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[405] assisted by Major Herd, took command of the regiment. All three of these officers deserve the thanks of their State and country.

Lieut.-Col. Dunn, commanding the Twenty-ninth regiment of Indiana Volunteers, was marked by all for his coolness and bravery. Capt. Bristol, of the Thirty-fourth regiment of Illinois Volunteers, who took command of the regiment after the death of Major Levanway, greatly distinguished himself during the day. Capt. S. Z. Davis, Acting Assistant Adjutant-General of the Fifth brigade, Capt. Bechler, and Lieut. Dexter, of the Thirty-fourth Illinois Volunteers, all upon Col. Kirk's staff, were of great assistance to him during the engagement.

I mention the names of the officers in the Fifth brigade, because the debility incident to Col. Kirk's wound precludes the possibility of getting a report from him.

For the instances of individual bravery and gallantry in the Fourth and Sixth brigades, where all were gallant, I refer you to the reports of Gen. Rousseau and Col. Gibson, transmitted herewith. The bravery and steadiness ot the officers and men under my command are worthy all praise, considering the circumstances surrounding them. The day before the battle they marched twenty-two miles! A portion of them stood all night in the streets of Savannah without sleep. All the way from Savannah the river-banks were lined with fugitives in Federal uniform. At Pittsburgh Landing the head of my column had to force its way through thousands of panic-stricken and wounded men, before it could engage the enemy. I take pleasure in calling your attention to the conduct of Col. Oliver, and a portion of the Fifteenth regiment of Michigan volunteers. When my division was marching into the field, Colonel Oliver, before unknown to me, requested the privilege of serving with my command. His regiment was attached to Gen. Rousseau's brigade, and during the day was under the hottest fire, where he, his officers and men, behaved with conspicuous gallantry.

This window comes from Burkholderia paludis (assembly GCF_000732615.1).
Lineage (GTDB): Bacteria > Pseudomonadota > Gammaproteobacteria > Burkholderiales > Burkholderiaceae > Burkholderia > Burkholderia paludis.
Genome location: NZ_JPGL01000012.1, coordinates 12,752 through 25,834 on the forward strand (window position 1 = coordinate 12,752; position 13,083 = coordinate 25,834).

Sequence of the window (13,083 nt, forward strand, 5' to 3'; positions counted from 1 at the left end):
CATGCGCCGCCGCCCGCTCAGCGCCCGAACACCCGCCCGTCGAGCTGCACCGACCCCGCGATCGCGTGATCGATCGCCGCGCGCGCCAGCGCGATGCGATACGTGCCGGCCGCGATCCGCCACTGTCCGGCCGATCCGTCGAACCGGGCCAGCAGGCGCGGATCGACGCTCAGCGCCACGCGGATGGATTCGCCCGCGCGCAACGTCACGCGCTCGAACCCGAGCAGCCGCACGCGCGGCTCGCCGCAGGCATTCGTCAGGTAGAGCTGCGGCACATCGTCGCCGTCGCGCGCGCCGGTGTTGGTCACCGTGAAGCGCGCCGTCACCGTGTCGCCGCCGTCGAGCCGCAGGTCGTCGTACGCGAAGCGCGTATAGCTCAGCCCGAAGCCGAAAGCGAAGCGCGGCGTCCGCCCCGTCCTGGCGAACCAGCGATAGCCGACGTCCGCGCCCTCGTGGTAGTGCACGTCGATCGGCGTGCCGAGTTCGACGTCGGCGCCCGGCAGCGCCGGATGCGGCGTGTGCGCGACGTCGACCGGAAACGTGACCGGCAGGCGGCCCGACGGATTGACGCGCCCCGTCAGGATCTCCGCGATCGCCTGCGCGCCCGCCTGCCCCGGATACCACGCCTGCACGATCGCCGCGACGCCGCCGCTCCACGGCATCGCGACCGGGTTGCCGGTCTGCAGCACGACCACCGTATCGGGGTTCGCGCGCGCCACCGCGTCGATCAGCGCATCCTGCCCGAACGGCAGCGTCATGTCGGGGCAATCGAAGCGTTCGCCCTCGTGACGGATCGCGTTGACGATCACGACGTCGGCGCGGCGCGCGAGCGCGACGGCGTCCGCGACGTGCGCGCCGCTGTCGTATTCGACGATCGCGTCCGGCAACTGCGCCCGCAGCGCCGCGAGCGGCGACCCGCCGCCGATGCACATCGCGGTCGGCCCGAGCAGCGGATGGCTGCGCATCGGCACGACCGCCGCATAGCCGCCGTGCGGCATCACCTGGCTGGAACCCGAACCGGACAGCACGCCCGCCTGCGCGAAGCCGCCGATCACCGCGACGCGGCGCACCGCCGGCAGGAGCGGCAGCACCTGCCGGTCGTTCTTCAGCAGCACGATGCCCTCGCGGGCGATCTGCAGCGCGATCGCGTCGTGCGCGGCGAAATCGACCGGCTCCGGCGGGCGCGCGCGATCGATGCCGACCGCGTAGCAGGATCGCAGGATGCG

To the members of my staff, Captain Daniel McCook, Assistant Adjutant-General; Lieuts. Z. W. Davies, W. T. Hobletzell, and W. T. Straub, Aids-de-Camp; Lieutenant J. A. Campbell, Ordnance Officer; Captain Orris Blake, Provost-Marshal; Lieutenant Blake, Assistant Provost-Marshal; Capt. J. D. Williams, A. C. S.; Lieu-tenants Galbraith and Johnson, Signal Corps; and Acting Aid-de-Camp J. P. Collier of Ohio, I return my grateful thanks. I commend them to my superiors for their gallantry in action, and for the intelligent manner in which they conveyed and communicated my orders on the field of battle.

My casualties during the conflict were ninety-three killed, eight hundred and three wounded, and nine missing. The small number of the latter indicates the manner in which the division was held in hand. I herewith inclose a tabular statement of the killed, wounded and missing in each brigade.

Capt. J. F. Boyd, my ever efficient Division Quartermaster, was absent in Savannah, superintending the embarkation of the troops.

I did not see Dr. Meylert, Medical Director, upon the field, but am informed he was assigned to duty elsewhere.

Lieut.-Colonel E. A. Parrott, First Ohio volunteers, my Acting Inspector-General, did not attend me as a staff-officer, but joined and fought with his regiment, and for mention of his services I refer you to Gen. Rousseau's report.

I am sorry that I was deprived during the battle of the services of Brigadier-General R. W. Johnson, commanding Sixth brigade; severe illness caused his absence from his command at Columbia, Tennessee. The efficiency of the Sixth brigade is very much due to his talents and abilities, and it is to be regretted that he did not have an opportunity upon this day, to add new laurels to his military name.

I am sir, respectfully,

Your obedient servant,

A. McD. McCook, Brigadier-General Commanding.

Gen. McArthur's report.

headquarters Second division,1 April 16, 1862.
Capt. John A. Rawlins, Assistant Adjutant-General:
Herewith I transmit to you the report of Col. Tuttle, who commanded the Second division during the greater part of the engagement. The list of casualties, as far as I have yet had reported, is as follows:

First brigade,36171666
Second brigade,10045816
Third brigade,86349482
Four batteries,455 

Two regiments, the Fifty-eighth and Fifty-second Illinois, have not yet reported. All of which is respectfully submitted.

John McArthur, Brigadier-General.

Colonel Tuttle's report.

headquarters First brigade, Second division, Pittsburgh, Tenn., April 10, 1862.
Brigadier-General J. McArthur, Commanding Second Division:
General: I have the honor to report the part taken by the First brigade in the action of the sixth and seventh instant, as well as such other regiments and corps as were under my command during the engagement. On the morning of the sixth, I proceeded with my brigade, consisting of the Second, Seventh, Twelfth, and Fourteenth Iowa infantry, under the direction of Brig.-Gen.

1 This division was originally commanded by Major-Gen. C. F. Smith. In consequence of his severe illness, it was commanded during the early part of the battle by Brigadier-Gen. W. H. L. Wallace. Gen. Wallace was mortally wounded on Sunday, the first day of the battle, when the command devolved upon Gen. McArthur, the senior brigade commander.

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